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Solent Way ~ Hill Head to Gilkicker Point

Lee-on-the-Solent started life as a Victorian marine health resort with a pier and railway, now both long gone. Today Lee is a popular seaside resort with a fine promenade and beach.


HMS Daedalus at Lee-on-the-Solent was the principal base of the Fleet Air Arm and the site of the memorial to the men of the service who died during the Second World War. The Lee-on-Solent Memorial is dedicated to the 1,400 Fleet Air Arm personnel who have no known grave but the sea.


A small part of the old Fleet Air Arm base is now used as a Hovercraft Museum. The SR.N4 Princess Margaret is the sister craft to the Princess Anne which held the record for crossing the English Channel from Pegwell Bay (Ramsgate) to Calais in 22 minutes. In 1962 it became home to the Inter Service Hovercraft Trials Unit, its aim was the testing of hovercraft in an operational service environment.


Further along the road are some of Lee's sea front shops and a memorial garden to the local people who fell during World War One... to the memorial is the area that once had a railway station, the tall Lee tower and a pier out to sea, now all demolished. The two pitched buildings at the back were part of the old railway station. Onward to Stokes Bay and Gilkicker.


Stokes Bay No 2 battery (interpretation centre) is the only public part of Browndown Battery. The two batteries were built in 1852 and were extensively remodelled over the years. In 1905 the battery was declared superfluous even after receiving new armaments the previous year. Today as far as I can ascertain Browndown Camp is now mainly used by cadets and the Territorial Army.


Two very different styles of sea fishing.




One of the two new Augusta Westland rescue helicopters operated by HM Coastgaurd from the former HMS Daedalus airfield. The Solent district is probably the busiest in the country, largely due to the thousands of yachts, pleasure craft and commercial ships which transit the Solent, Southampton Water and the near by English Channel. The helicopters cover an area from Chewton Bunny on the Hampshire-Dorset border in the west to Beachy Head in Sussex, plus the whole of the Isle of Wight.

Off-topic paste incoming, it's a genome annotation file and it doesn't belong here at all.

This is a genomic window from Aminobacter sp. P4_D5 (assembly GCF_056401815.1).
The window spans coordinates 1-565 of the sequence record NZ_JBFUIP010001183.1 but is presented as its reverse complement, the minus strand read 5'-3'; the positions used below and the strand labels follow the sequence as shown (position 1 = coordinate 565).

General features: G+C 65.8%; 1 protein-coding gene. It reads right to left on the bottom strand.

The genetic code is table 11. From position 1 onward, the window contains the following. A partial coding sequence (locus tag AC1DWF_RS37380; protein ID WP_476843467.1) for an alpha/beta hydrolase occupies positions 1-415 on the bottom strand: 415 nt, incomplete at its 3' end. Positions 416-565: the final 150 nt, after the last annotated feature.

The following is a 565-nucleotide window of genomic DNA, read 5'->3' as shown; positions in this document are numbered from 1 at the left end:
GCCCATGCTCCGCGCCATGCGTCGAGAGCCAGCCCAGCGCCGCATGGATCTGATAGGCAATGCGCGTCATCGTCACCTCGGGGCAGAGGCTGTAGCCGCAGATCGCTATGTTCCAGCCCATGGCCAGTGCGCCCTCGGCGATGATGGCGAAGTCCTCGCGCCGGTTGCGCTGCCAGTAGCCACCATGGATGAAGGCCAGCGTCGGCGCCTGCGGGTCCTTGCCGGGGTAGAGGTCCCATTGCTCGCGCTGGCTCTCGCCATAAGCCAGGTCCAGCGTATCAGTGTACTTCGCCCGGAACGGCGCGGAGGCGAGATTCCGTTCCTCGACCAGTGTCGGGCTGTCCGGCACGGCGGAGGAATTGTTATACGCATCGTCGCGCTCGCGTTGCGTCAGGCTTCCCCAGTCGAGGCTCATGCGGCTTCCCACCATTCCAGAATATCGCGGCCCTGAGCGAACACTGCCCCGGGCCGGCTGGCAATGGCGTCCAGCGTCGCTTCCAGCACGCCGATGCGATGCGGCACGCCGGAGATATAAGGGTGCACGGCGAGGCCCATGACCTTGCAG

The headquarters of the Gosport and Fareham Inshore Rescue Service at Stokes Bay. Founded in 1969 GAFIRS is an independent, free inshore rescue service that covers the Solent from Portsmouth Harbour to Titchfield Haven. All the volunteer crews, which include doctors, paramedics, divers etc, are on call from HM Coastguard 24 hours a day, every day of the year. Although the service is free they receive no government funding and need to raise 35,000 a year just to operate, this figure does not include the money needed for capital projects, such as new lifeboats or the replacement of equipment.


A rogue bouy beached on the GAFIRS slipway.


The Royal Maritime Auxiliary Service ship Moorhen about to replace a buoy in Stokes Bay.


Almost there, Gilkicker Point on the horizon...

Continued on Page 3 -  Please click here  

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Caption details are based on the latest available  information and are accurate to the best of my knowledge. Although the images are very heavily compressed you are welcome to use them for your own non-commercial use. If you do please credit HampshireCam or add a link  to these pages.

All Photographs copyright David Packman © 2002 - 2009 (All Rights Reserved)